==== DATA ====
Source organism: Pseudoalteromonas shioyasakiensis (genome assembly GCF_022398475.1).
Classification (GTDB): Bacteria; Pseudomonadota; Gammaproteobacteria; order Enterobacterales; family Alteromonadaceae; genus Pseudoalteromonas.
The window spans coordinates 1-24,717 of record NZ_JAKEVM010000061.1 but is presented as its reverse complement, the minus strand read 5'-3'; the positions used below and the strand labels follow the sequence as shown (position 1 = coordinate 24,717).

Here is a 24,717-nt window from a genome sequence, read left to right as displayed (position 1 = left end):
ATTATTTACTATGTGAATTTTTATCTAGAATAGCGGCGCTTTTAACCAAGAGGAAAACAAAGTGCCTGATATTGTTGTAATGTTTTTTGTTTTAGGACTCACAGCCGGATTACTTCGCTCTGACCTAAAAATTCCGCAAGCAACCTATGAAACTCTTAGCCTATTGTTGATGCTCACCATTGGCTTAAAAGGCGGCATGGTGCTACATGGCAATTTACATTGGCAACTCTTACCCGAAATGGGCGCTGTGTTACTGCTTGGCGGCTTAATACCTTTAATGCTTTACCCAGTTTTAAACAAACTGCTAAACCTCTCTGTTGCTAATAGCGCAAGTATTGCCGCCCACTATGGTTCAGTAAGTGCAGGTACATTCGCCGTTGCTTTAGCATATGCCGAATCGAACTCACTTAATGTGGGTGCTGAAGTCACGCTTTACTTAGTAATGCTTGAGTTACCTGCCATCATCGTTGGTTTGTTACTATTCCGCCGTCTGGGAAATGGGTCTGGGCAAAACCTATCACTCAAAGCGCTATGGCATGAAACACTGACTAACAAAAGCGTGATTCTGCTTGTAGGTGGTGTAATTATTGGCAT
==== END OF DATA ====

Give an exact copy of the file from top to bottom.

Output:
Source organism: Pseudoalteromonas shioyasakiensis (genome assembly GCF_022398475.1).
Classification (GTDB): Bacteria; Pseudomonadota; Gammaproteobacteria; order Enterobacterales; family Alteromonadaceae; genus Pseudoalteromonas.
The window spans coordinates 1-24,717 of record NZ_JAKEVM010000061.1 but is presented as its reverse complement, the minus strand read 5'-3'; the positions used below and the strand labels follow the sequence as shown (position 1 = coordinate 24,717).

Here is a 24,717-nt window from a genome sequence, read left to right as displayed (position 1 = left end):
ATTATTTACTATGTGAATTTTTATCTAGAATAGCGGCGCTTTTAACCAAGAGGAAAACAAAGTGCCTGATATTGTTGTAATGTTTTTTGTTTTAGGACTCACAGCCGGATTACTTCGCTCTGACCTAAAAATTCCGCAAGCAACCTATGAAACTCTTAGCCTATTGTTGATGCTCACCATTGGCTTAAAAGGCGGCATGGTGCTACATGGCAATTTACATTGGCAACTCTTACCCGAAATGGGCGCTGTGTTACTGCTTGGCGGCTTAATACCTTTAATGCTTTACCCAGTTTTAAACAAACTGCTAAACCTCTCTGTTGCTAATAGCGCAAGTATTGCCGCCCACTATGGTTCAGTAAGTGCAGGTACATTCGCCGTTGCTTTAGCATATGCCGAATCGAACTCACTTAATGTGGGTGCTGAAGTCACGCTTTACTTAGTAATGCTTGAGTTACCTGCCATCATCGTTGGTTTGTTACTATTCCGCCGTCTGGGAAATGGGTCTGGGCAAAACCTATCACTCAAAGCGCTATGGCATGAAACACTGACTAACAAAAGCGTGATTCTGCTTGTAGGTGGTGTAATTATTGGCAT